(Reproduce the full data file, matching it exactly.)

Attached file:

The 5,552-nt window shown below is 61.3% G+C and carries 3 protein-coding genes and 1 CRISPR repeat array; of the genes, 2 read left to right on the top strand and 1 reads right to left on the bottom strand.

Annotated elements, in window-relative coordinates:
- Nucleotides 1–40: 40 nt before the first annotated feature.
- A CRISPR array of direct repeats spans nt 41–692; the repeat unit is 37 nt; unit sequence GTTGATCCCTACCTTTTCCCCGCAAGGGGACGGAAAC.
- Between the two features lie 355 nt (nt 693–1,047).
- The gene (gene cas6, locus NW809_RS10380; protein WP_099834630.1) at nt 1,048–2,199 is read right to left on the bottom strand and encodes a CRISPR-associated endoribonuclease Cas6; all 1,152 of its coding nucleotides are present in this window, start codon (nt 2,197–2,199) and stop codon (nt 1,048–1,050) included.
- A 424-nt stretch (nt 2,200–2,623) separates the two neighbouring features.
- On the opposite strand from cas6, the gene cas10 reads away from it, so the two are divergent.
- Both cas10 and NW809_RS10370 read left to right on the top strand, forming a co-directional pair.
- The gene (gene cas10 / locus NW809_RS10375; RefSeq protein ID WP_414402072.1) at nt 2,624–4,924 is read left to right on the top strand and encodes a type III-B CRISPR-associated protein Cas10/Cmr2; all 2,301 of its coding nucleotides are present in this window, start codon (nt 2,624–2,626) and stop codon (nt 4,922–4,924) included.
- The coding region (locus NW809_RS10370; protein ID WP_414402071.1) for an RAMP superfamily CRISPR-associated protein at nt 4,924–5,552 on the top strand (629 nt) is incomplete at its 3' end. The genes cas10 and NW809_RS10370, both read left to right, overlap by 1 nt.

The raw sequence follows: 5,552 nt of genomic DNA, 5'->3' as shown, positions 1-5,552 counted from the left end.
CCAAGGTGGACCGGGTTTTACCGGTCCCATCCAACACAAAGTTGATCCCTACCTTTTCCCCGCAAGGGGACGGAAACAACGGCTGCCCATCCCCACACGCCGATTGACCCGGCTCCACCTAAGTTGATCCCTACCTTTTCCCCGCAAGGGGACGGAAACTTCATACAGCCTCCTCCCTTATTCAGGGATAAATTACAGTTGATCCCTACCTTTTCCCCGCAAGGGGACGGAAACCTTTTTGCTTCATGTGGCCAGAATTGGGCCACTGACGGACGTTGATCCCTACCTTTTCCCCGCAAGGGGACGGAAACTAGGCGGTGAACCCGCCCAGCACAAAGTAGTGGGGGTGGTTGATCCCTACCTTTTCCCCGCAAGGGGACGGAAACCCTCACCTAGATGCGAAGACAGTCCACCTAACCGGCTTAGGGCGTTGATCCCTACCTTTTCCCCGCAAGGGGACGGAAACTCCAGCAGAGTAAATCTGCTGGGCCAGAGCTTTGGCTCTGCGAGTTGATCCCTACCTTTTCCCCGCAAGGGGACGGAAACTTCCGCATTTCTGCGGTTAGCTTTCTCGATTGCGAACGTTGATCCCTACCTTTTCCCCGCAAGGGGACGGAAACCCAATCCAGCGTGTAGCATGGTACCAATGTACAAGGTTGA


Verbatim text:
The 5,552-nt window shown below is 61.3% G+C and carries 3 protein-coding genes and 1 CRISPR repeat array; of the genes, 2 read left to right on the top strand and 1 reads right to left on the bottom strand.

Annotated elements, in window-relative coordinates:
- Nucleotides 1–40: 40 nt before the first annotated feature.
- A CRISPR array of direct repeats spans nt 41–692; the repeat unit is 37 nt; unit sequence GTTGATCCCTACCTTTTCCCCGCAAGGGGACGGAAAC.
- Between the two features lie 355 nt (nt 693–1,047).
- The gene (gene cas6, locus NW809_RS10380; protein WP_099834630.1) at nt 1,048–2,199 is read right to left on the bottom strand and encodes a CRISPR-associated endoribonuclease Cas6; all 1,152 of its coding nucleotides are present in this window, start codon (nt 2,197–2,199) and stop codon (nt 1,048–1,050) included.
- A 424-nt stretch (nt 2,200–2,623) separates the two neighbouring features.
- On the opposite strand from cas6, the gene cas10 reads away from it, so the two are divergent.
- Both cas10 and NW809_RS10370 read left to right on the top strand, forming a co-directional pair.
- The gene (gene cas10 / locus NW809_RS10375; RefSeq protein ID WP_414402072.1) at nt 2,624–4,924 is read left to right on the top strand and encodes a type III-B CRISPR-associated protein Cas10/Cmr2; all 2,301 of its coding nucleotides are present in this window, start codon (nt 2,624–2,626) and stop codon (nt 4,922–4,924) included.
- The coding region (locus NW809_RS10370; protein ID WP_414402071.1) for an RAMP superfamily CRISPR-associated protein at nt 4,924–5,552 on the top strand (629 nt) is incomplete at its 3' end. The genes cas10 and NW809_RS10370, both read left to right, overlap by 1 nt.

The raw sequence follows: 5,552 nt of genomic DNA, 5'->3' as shown, positions 1-5,552 counted from the left end.
CCAAGGTGGACCGGGTTTTACCGGTCCCATCCAACACAAAGTTGATCCCTACCTTTTCCCCGCAAGGGGACGGAAACAACGGCTGCCCATCCCCACACGCCGATTGACCCGGCTCCACCTAAGTTGATCCCTACCTTTTCCCCGCAAGGGGACGGAAACTTCATACAGCCTCCTCCCTTATTCAGGGATAAATTACAGTTGATCCCTACCTTTTCCCCGCAAGGGGACGGAAACCTTTTTGCTTCATGTGGCCAGAATTGGGCCACTGACGGACGTTGATCCCTACCTTTTCCCCGCAAGGGGACGGAAACTAGGCGGTGAACCCGCCCAGCACAAAGTAGTGGGGGTGGTTGATCCCTACCTTTTCCCCGCAAGGGGACGGAAACCCTCACCTAGATGCGAAGACAGTCCACCTAACCGGCTTAGGGCGTTGATCCCTACCTTTTCCCCGCAAGGGGACGGAAACTCCAGCAGAGTAAATCTGCTGGGCCAGAGCTTTGGCTCTGCGAGTTGATCCCTACCTTTTCCCCGCAAGGGGACGGAAACTTCCGCATTTCTGCGGTTAGCTTTCTCGATTGCGAACGTTGATCCCTACCTTTTCCCCGCAAGGGGACGGAAACCCAATCCAGCGTGTAGCATGGTACCAATGTACAAGGTTGA